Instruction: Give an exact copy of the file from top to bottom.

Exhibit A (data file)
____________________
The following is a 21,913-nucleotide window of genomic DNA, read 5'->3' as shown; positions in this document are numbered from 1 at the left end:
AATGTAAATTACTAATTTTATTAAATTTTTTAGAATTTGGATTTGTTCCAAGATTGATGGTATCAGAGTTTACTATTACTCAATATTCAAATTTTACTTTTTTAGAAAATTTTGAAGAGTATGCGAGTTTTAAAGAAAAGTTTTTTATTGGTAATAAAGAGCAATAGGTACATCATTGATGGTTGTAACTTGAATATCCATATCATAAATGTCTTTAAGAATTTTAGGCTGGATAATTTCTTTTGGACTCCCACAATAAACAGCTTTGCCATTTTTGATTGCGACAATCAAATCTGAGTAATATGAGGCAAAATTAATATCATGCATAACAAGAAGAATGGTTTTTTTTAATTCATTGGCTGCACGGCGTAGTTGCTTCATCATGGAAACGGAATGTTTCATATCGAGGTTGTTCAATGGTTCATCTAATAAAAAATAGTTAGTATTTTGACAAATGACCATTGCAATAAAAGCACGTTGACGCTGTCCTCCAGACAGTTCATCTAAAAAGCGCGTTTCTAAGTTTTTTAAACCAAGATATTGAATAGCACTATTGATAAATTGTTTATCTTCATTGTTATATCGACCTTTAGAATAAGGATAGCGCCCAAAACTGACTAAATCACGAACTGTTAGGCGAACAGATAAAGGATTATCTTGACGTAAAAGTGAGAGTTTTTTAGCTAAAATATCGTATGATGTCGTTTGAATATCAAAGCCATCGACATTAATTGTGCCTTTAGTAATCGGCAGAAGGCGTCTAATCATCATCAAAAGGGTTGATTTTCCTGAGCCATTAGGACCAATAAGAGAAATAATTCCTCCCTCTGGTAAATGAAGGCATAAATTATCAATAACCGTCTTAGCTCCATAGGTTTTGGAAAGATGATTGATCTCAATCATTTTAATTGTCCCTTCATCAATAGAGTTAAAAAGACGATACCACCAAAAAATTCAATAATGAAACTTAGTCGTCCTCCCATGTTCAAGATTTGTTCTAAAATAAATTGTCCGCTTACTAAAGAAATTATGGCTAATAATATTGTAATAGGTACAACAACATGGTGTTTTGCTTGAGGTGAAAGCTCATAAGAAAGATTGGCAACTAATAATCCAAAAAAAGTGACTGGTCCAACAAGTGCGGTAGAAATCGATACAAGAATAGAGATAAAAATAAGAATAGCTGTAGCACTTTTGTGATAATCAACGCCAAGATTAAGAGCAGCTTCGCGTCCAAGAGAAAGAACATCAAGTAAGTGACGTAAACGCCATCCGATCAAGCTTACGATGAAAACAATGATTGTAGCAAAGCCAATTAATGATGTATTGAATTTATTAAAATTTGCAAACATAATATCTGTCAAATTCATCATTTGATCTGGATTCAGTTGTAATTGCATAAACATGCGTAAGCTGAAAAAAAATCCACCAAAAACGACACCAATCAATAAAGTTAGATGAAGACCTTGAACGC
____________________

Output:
The following is a 21,913-nucleotide window of genomic DNA, read 5'->3' as shown; positions in this document are numbered from 1 at the left end:
AATGTAAATTACTAATTTTATTAAATTTTTTAGAATTTGGATTTGTTCCAAGATTGATGGTATCAGAGTTTACTATTACTCAATATTCAAATTTTACTTTTTTAGAAAATTTTGAAGAGTATGCGAGTTTTAAAGAAAAGTTTTTTATTGGTAATAAAGAGCAATAGGTACATCATTGATGGTTGTAACTTGAATATCCATATCATAAATGTCTTTAAGAATTTTAGGCTGGATAATTTCTTTTGGACTCCCACAATAAACAGCTTTGCCATTTTTGATTGCGACAATCAAATCTGAGTAATATGAGGCAAAATTAATATCATGCATAACAAGAAGAATGGTTTTTTTTAATTCATTGGCTGCACGGCGTAGTTGCTTCATCATGGAAACGGAATGTTTCATATCGAGGTTGTTCAATGGTTCATCTAATAAAAAATAGTTAGTATTTTGACAAATGACCATTGCAATAAAAGCACGTTGACGCTGTCCTCCAGACAGTTCATCTAAAAAGCGCGTTTCTAAGTTTTTTAAACCAAGATATTGAATAGCACTATTGATAAATTGTTTATCTTCATTGTTATATCGACCTTTAGAATAAGGATAGCGCCCAAAACTGACTAAATCACGAACTGTTAGGCGAACAGATAAAGGATTATCTTGACGTAAAAGTGAGAGTTTTTTAGCTAAAATATCGTATGATGTCGTTTGAATATCAAAGCCATCGACATTAATTGTGCCTTTAGTAATCGGCAGAAGGCGTCTAATCATCATCAAAAGGGTTGATTTTCCTGAGCCATTAGGACCAATAAGAGAAATAATTCCTCCCTCTGGTAAATGAAGGCATAAATTATCAATAACCGTCTTAGCTCCATAGGTTTTGGAAAGATGATTGATCTCAATCATTTTAATTGTCCCTTCATCAATAGAGTTAAAAAGACGATACCACCAAAAAATTCAATAATGAAACTTAGTCGTCCTCCCATGTTCAAGATTTGTTCTAAAATAAATTGTCCGCTTACTAAAGAAATTATGGCTAATAATATTGTAATAGGTACAACAACATGGTGTTTTGCTTGAGGTGAAAGCTCATAAGAAAGATTGGCAACTAATAATCCAAAAAAAGTGACTGGTCCAACAAGTGCGGTAGAAATCGATACAAGAATAGAGATAAAAATAAGAATAGCTGTAGCACTTTTGTGATAATCAACGCCAAGATTAAGAGCAGCTTCGCGTCCAAGAGAAAGAACATCAAGTAAGTGACGTAAACGCCATCCGATCAAGCTTACGATGAAAACAATGATTGTAGCAAAGCCAATTAATGATGTATTGAATTTATTAAAATTTGCAAACATAATATCTGTCAAATTCATCATTTGATCTGGATTCAGTTGTAATTGCATAAACATGCGTAAGCTGAAAAAAAATCCACCAAAAACGACACCAATCAATAAAGTTAGATGAAGACCTTGAACGC